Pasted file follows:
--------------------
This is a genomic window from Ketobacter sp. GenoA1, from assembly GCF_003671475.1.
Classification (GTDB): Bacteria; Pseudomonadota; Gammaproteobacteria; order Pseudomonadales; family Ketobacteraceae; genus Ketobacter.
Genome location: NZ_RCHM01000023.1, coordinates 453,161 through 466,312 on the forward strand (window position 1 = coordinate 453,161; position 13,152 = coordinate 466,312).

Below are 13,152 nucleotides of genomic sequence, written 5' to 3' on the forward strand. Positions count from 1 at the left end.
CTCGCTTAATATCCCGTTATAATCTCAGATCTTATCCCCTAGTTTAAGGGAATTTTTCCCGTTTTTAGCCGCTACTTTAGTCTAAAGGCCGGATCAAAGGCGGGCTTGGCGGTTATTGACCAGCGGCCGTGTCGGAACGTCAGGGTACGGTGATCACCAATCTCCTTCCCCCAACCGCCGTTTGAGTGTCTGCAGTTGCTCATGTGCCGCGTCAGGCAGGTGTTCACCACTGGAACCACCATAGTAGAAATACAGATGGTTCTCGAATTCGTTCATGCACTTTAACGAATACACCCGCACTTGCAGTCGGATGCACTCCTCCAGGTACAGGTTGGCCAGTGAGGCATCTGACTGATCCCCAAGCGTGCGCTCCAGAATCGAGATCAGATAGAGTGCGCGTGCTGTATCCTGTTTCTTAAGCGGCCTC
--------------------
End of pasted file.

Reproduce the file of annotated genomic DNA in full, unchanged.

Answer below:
This is a genomic window from Ketobacter sp. GenoA1, from assembly GCF_003671475.1.
Classification (GTDB): Bacteria; Pseudomonadota; Gammaproteobacteria; order Pseudomonadales; family Ketobacteraceae; genus Ketobacter.
Genome location: NZ_RCHM01000023.1, coordinates 453,161 through 466,312 on the forward strand (window position 1 = coordinate 453,161; position 13,152 = coordinate 466,312).

Below are 13,152 nucleotides of genomic sequence, written 5' to 3' on the forward strand. Positions count from 1 at the left end.
CTCGCTTAATATCCCGTTATAATCTCAGATCTTATCCCCTAGTTTAAGGGAATTTTTCCCGTTTTTAGCCGCTACTTTAGTCTAAAGGCCGGATCAAAGGCGGGCTTGGCGGTTATTGACCAGCGGCCGTGTCGGAACGTCAGGGTACGGTGATCACCAATCTCCTTCCCCCAACCGCCGTTTGAGTGTCTGCAGTTGCTCATGTGCCGCGTCAGGCAGGTGTTCACCACTGGAACCACCATAGTAGAAATACAGATGGTTCTCGAATTCGTTCATGCACTTTAACGAATACACCCGCACTTGCAGTCGGATGCACTCCTCCAGGTACAGGTTGGCCAGTGAGGCATCTGACTGATCCCCAAGCGTGCGCTCCAGAATCGAGATCAGATAGAGTGCGCGTGCTGTATCCTGTTTCTTAAGCGGCCTC